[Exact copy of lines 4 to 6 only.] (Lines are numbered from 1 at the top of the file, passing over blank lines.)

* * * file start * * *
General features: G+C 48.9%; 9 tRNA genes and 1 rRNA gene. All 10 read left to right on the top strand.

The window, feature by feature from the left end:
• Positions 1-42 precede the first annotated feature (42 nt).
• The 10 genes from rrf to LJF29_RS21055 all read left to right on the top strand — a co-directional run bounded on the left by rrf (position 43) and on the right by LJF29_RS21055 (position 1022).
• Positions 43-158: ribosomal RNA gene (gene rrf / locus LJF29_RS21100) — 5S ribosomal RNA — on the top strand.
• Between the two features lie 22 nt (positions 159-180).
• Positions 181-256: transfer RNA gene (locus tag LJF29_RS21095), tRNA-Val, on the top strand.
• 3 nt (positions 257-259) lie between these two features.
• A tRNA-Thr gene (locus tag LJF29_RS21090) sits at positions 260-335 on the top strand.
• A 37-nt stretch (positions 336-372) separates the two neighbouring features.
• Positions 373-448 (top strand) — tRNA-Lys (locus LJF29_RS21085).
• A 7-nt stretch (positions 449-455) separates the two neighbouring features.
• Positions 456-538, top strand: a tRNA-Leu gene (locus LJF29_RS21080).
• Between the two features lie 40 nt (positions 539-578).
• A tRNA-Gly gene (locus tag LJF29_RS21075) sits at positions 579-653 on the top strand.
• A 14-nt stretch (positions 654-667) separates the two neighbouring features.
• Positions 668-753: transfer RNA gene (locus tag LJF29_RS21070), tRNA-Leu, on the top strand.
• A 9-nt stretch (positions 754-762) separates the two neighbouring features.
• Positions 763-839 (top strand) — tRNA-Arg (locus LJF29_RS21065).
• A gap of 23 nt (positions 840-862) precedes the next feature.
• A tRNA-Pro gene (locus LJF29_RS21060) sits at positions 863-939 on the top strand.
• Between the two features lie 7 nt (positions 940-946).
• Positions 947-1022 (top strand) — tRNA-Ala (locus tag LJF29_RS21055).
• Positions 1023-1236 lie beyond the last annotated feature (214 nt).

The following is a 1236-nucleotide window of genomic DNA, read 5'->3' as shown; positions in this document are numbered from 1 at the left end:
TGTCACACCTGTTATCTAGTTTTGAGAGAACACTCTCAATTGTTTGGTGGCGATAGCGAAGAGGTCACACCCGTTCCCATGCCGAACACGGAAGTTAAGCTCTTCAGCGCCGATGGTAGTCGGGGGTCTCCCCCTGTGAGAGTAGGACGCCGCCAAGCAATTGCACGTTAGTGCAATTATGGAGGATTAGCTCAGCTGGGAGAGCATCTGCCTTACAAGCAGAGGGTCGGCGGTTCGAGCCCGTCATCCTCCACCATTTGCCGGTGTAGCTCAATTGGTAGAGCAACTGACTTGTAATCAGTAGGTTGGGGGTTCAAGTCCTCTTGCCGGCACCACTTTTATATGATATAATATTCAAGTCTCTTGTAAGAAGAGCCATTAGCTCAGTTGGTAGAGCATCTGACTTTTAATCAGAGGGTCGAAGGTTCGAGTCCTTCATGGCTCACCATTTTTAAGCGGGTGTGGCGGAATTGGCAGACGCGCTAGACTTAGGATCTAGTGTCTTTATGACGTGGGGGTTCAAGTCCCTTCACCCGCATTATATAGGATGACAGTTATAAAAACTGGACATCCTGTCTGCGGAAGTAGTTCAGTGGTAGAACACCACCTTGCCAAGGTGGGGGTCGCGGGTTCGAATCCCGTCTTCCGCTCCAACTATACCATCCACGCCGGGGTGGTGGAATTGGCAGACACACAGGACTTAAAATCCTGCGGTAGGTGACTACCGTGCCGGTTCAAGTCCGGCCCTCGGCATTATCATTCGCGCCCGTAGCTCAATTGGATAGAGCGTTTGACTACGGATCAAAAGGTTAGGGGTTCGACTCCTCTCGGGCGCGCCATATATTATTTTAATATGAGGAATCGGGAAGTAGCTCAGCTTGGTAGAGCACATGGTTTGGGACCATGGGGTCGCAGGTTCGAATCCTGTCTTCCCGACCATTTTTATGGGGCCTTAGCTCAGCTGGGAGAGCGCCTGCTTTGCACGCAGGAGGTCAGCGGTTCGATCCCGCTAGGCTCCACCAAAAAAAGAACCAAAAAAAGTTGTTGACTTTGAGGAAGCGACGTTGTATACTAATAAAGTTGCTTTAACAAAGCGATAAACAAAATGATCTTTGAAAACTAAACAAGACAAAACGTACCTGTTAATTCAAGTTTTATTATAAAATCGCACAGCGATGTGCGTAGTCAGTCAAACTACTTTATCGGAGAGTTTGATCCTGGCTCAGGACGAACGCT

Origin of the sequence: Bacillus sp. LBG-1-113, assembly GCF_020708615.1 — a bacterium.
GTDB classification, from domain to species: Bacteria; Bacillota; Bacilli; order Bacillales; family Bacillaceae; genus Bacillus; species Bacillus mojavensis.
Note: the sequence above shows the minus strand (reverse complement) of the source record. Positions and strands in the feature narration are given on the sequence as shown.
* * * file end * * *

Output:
• The 10 genes from rrf to LJF29_RS21055 all read left to right on the top strand — a co-directional run bounded on the left by rrf (position 43) and on the right by LJF29_RS21055 (position 1022).
• Positions 43-158: ribosomal RNA gene (gene rrf / locus LJF29_RS21100) — 5S ribosomal RNA — on the top strand.
• Between the two features lie 22 nt (positions 159-180).